-Be alert for bubbles in various asset classes.
-Be diversified and try to hedge your risks.
-Understand that in times similar to the Great Recession, multiple asset classes can get hit simultaneously.
-When a financial crisis happens, do your homework and formulate a position. Then communicate with your clients this is when your services are most needed.
-Have a written contingency plan, and adapt it as needed to the developing circumstances.
-Offer clients a three-part scenario: worst case, best case, and most likely. Your guidance should help bring clarity and order to the situation.
Finally, its important to be a student of economic history. Bubbles and financial crises have been with us throughout time. Never underestimate their impact as we know there will be more in the future.
When the market is doing well, it makes sense for retired clients to set aside enough cash to cover spending for the next 2-4 years. That way, if a bear market then follows, they will likely have enough cash on hand to allow their equity investments to recover. We also remind clients that diversifying their investments for the long-term is critical to minimizing risk.
Finally, we have discretion in managing most accounts. This allows us to proactively make portfolio adjustments to the satisfaction of our clients in what can be deemed a fast-moving and emotional market. As always, communicating with clients is essential to helping them through market fluctuations, both good and bad. Were here for them through the ups and downs, to keep them anchored and focused on building and preserving their wealth.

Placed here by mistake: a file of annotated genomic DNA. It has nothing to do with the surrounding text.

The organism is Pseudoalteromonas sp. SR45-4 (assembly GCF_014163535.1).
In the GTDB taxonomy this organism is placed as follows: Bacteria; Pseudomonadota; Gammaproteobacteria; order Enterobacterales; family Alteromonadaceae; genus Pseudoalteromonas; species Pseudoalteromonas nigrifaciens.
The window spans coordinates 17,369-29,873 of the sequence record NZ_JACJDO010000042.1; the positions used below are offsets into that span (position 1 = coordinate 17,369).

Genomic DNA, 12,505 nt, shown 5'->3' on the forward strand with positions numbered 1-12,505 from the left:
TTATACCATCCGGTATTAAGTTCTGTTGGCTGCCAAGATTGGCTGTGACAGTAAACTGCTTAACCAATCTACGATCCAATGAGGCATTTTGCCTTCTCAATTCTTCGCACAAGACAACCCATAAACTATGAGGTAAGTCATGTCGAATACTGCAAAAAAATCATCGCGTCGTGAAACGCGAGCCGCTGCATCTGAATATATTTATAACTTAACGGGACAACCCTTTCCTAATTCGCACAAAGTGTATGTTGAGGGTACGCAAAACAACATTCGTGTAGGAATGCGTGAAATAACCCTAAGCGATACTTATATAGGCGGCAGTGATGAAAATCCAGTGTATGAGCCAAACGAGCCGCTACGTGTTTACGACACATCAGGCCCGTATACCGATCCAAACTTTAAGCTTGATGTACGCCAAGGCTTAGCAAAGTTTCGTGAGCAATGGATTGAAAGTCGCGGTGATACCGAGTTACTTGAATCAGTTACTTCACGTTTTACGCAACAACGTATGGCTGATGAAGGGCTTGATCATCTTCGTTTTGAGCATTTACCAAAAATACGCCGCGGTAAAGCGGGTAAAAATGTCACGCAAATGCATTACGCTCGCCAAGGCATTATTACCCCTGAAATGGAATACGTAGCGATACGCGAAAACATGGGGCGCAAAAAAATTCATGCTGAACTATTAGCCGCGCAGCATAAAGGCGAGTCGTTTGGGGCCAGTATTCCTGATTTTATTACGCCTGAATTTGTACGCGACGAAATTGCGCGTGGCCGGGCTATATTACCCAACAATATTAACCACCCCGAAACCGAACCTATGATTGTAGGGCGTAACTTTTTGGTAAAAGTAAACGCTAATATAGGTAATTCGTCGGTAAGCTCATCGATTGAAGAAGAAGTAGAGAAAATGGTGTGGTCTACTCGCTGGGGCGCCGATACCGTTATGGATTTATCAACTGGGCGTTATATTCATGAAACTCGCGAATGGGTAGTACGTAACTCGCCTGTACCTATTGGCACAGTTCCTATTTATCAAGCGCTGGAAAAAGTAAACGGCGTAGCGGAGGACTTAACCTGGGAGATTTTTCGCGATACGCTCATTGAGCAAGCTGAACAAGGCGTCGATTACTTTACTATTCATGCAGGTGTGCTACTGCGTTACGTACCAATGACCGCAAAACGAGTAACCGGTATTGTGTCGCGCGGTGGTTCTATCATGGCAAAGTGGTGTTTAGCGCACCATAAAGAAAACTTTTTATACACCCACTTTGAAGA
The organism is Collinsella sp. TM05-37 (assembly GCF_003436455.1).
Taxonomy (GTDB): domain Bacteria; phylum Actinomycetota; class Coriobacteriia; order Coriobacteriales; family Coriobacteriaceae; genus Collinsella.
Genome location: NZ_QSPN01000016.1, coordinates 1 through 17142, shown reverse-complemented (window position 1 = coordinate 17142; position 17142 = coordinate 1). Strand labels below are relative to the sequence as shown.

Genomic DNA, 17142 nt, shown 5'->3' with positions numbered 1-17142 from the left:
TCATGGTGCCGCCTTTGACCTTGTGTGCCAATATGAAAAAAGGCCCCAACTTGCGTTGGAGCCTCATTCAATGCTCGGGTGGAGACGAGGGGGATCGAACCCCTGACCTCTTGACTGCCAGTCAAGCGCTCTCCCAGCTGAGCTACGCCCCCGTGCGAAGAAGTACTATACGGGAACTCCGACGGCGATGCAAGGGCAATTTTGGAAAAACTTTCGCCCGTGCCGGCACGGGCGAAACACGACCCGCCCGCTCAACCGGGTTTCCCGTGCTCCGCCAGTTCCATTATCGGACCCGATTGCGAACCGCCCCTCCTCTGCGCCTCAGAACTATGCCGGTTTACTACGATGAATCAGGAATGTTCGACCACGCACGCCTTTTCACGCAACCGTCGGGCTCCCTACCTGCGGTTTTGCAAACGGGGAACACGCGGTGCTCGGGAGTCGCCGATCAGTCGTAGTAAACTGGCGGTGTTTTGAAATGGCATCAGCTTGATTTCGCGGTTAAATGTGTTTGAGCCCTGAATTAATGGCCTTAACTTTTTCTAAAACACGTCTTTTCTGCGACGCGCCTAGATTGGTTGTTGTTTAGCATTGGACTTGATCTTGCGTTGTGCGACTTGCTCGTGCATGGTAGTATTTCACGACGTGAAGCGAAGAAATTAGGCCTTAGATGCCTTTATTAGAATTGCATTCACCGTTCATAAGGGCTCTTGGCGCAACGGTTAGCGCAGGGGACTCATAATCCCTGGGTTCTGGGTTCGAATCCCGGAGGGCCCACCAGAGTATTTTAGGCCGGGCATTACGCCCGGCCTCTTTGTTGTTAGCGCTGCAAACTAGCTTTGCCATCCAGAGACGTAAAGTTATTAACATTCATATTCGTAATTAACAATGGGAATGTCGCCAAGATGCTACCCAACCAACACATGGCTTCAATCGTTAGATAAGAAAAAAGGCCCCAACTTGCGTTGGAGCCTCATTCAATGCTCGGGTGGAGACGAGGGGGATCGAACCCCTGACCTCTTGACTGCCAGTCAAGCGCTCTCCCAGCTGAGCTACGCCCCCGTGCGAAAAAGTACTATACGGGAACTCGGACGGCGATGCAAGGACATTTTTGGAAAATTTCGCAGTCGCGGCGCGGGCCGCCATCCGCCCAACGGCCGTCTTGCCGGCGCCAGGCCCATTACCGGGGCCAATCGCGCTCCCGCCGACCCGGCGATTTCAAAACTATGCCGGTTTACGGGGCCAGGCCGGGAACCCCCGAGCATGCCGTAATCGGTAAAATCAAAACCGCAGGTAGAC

The financial crisis was a very emotional and stressful time to be an advisor. Having the financial livelihood of so many people in my hands brings with it great responsibility. We actually saw an uptick in "do-it yourselfers" coming to us for help as they were truly scared of what the markets had done to their portfolios. They realized having some guidance or a "teammate" now made sense.
The crisis made me re-think traditional strategic allocation. As my practice continued to expand with baby boomers and their need for generating retirement income, the question became: "Do I need to be more tactical in order to eliminate drawdowns of 35% or more in the equity portion of our portfolios?" Even our most consistent allocation models, typically a 60/40 split between equities and fixed income, had a hard time escaping a 20% drawdown in '08.
Client reviews were tough, to say the least, but most clients (with some persuasion) stayed the course. The message from most was "if we get close to where we were, I want to be more proactive or conservative going forward." In other words, "I don't want a buy and hold 'strategic' strategy. I want a 'tactical' strategy and I am willing to give up some of the upside if I can get to the sidelines when things get choppy." Our media has helped with this outlook and developed the new term: "The Risk Off or Risk On Trade.
With interest rates coming down, generating enough income to meet the goals of clients has become very difficult if one wants to stay in the fixed income (bond) world. It has forced many to look at alternatives for income generation. These alternatives may have more risk than traditional bond buyers are accustomed to.
The market of today feels so different than that of the past and we are evolving as advisors to adapt to this new change. I hope we're a long way away from another 2008, but fear the "running for the door" mentality that a hiccup in the market may cause.